## Overview

Computing infrastructure is increasing in complexity, and many software systems have hundreds or thousands of configuration parameters. For example,

- Applications: data store and processing tools can have hundreds of configuration knobs.
- Runtimes: modern JVMs have more than 700 tunable parameters.
- Environments: containers, OS kernels, and VMs have dozens of settings.

In order to tune these configurations, performance engineers or DevOps need to
manually study how different knob configurations affect desired performance
criteria, such as latency, throughput, and cost. This is especially challenging
because the performance of these systems tends to depend on the hardware and
the workload, whose characteristics may be entirely or partly unknown. With
increasingly complex systems and an explosion in the number of such systems
deployed in an organization, this approach is not scalable. See *Figure 1* for
examples of configuration knobs at various infrastructure layers.

**Figure 1.** Examples of performance criteria to optimize and knobs to tune at
various infrastructure layers.

## Methods

Our approach is to perform efficient experimentation with different configuration parameters in a staging or pre-production environment and choose those that optimize for the desired criteria. These tuned systems can then be deployed in production. Since each experiment can be quite expensive, our methods are designed to find optimal parameters in as few experiments as possible.

To choose these experiments, we are developing Bayesian optimization (aka
bandits with Bayesian models) algorithms for efficient optimization of real
world systems. The algorithms maintain a statistical model that predicts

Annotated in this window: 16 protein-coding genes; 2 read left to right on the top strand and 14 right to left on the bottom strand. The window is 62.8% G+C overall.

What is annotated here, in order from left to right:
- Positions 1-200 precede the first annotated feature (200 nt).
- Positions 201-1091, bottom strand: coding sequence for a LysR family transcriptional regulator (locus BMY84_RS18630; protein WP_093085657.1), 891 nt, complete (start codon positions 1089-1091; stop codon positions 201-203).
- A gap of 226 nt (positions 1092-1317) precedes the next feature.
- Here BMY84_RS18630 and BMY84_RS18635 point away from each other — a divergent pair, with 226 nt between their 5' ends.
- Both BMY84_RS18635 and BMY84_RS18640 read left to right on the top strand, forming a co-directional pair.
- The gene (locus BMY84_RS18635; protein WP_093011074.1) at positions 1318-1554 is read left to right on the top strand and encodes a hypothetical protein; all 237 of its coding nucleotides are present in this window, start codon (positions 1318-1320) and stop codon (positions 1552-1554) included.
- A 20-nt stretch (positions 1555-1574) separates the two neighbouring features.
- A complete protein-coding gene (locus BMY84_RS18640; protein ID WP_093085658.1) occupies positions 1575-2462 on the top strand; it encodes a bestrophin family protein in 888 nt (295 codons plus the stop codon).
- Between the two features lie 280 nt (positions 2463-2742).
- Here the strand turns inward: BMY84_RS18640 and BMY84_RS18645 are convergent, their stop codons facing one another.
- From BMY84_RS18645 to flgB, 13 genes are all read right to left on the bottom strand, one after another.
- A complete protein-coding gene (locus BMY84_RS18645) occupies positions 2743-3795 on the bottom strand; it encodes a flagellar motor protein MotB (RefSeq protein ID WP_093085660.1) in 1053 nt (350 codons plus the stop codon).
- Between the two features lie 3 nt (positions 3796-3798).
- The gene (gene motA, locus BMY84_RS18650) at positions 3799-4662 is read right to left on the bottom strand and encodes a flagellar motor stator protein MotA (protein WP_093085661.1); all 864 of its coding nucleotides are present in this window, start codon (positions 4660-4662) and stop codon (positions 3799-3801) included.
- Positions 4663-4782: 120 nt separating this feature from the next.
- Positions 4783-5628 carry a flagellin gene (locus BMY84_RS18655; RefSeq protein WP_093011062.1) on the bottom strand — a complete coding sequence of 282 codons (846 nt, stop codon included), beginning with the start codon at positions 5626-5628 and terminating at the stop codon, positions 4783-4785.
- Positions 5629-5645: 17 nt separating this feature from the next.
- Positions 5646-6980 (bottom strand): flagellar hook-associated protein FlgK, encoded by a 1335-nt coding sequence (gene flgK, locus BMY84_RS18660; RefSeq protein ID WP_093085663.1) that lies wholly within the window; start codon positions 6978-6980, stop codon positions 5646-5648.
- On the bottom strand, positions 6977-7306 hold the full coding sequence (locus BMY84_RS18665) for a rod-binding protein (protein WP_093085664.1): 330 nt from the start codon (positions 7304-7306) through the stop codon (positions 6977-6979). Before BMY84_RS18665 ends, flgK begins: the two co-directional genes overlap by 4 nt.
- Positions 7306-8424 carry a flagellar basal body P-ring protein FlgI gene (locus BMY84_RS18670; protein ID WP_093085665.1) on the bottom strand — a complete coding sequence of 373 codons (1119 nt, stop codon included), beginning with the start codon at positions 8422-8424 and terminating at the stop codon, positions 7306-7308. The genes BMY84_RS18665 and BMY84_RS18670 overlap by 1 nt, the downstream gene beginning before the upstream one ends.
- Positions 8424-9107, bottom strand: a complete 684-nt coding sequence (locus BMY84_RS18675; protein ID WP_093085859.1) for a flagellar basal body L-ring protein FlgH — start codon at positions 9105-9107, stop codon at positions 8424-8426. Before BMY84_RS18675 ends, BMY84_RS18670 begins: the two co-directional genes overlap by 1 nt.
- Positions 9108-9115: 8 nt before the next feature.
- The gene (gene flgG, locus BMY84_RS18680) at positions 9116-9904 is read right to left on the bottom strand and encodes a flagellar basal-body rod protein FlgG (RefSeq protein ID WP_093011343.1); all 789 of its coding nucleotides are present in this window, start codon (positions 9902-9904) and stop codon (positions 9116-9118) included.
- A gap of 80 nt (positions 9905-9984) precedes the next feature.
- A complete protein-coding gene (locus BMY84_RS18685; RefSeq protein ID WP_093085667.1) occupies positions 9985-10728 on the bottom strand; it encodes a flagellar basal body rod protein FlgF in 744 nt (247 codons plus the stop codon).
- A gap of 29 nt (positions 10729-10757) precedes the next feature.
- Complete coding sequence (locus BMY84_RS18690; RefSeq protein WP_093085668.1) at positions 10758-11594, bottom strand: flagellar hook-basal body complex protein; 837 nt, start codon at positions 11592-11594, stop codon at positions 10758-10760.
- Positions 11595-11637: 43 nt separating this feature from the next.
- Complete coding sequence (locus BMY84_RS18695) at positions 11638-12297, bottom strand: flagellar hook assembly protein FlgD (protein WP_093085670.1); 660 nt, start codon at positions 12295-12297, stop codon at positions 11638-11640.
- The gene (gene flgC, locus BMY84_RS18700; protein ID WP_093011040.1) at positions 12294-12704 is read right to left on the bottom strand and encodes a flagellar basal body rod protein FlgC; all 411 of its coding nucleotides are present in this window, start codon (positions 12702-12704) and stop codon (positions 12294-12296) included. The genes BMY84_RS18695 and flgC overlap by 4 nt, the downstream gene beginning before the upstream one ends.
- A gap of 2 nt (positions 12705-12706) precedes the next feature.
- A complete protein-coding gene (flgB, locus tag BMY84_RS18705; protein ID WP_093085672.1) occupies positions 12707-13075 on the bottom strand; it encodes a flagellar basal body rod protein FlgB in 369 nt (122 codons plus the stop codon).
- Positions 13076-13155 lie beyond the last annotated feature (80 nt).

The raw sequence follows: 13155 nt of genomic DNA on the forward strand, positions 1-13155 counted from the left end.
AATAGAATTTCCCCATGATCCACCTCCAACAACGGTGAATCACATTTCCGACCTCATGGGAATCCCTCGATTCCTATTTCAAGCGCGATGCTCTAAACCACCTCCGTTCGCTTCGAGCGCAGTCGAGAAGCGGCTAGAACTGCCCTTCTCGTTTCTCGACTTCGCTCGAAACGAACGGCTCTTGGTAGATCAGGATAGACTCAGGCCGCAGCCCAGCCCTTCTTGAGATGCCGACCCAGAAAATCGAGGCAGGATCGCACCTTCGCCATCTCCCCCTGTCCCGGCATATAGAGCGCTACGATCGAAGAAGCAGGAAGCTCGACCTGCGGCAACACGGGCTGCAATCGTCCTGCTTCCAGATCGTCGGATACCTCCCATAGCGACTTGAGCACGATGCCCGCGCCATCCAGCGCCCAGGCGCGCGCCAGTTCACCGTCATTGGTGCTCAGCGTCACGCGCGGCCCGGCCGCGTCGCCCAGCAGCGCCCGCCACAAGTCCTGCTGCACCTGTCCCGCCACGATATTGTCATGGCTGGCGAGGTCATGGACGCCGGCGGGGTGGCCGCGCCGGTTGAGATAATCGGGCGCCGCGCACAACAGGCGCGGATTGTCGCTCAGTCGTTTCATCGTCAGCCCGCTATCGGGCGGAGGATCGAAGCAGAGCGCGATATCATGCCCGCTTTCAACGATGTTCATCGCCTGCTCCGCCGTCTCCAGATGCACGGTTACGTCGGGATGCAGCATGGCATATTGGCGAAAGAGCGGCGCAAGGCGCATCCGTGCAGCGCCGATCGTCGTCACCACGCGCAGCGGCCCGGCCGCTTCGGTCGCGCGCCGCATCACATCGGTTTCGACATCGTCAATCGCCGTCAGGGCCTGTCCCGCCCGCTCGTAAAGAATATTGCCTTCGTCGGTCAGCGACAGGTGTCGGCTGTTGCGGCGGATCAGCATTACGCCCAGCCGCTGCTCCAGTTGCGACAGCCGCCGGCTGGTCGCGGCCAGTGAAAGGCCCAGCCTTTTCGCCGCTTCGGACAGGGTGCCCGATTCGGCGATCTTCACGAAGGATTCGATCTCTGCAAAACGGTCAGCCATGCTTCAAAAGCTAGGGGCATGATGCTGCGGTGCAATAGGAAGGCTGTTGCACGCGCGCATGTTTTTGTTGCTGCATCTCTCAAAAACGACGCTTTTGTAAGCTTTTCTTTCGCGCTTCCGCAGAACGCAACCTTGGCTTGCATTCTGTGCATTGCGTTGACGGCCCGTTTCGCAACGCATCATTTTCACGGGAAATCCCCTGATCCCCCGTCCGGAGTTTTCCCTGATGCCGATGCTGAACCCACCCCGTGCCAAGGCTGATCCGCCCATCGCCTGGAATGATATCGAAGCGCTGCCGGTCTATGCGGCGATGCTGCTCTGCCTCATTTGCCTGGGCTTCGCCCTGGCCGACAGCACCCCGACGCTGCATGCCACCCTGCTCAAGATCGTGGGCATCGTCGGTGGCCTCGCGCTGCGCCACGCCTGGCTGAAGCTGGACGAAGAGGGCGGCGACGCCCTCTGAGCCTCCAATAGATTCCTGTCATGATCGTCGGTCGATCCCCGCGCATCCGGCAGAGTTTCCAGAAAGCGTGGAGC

outcomes for unexplored configurations and quantifies uncertainty about
predictions. This model feeds into our design recommendation algorithm, which
uses these predictions and uncertainty estimates to suggest designs to test
that yield the most insight for the given criteria. When an experiment is
completed, the model is updated with the results. Doing so enables the
algorithm to suggest better designs to test in subsequent iterations. This
optimization loop is illustrated in *Figure 2*.

**Figure 2.** Optimization loop for configuration tuning using our machine learning system.

## Example: Stream Processing

Preliminary results have shown promising performance jointly tuning
configurations of multiple applications. We show results for a self-optimizing
stream processing system in *Figure 3*, which performs auto-tuning of
configurations to reduce latency. We show results on the Yahoo Streaming
Benchmark (YSB), where we deploy a data pipeline using Spark, Kafka, and Redis.
We jointly tune over 41 configuration knobs from all three systems. In one
hour of tuning, using a distributed implementation on a dozen AWS instances, we
reduce the 99th percentile latency of YSB by 77 percent.

**Figure 3.** A self-optimizing data stream processing pipeline (left), and
configuration tuning results (right) on the Yahoo Streaming Benchmark.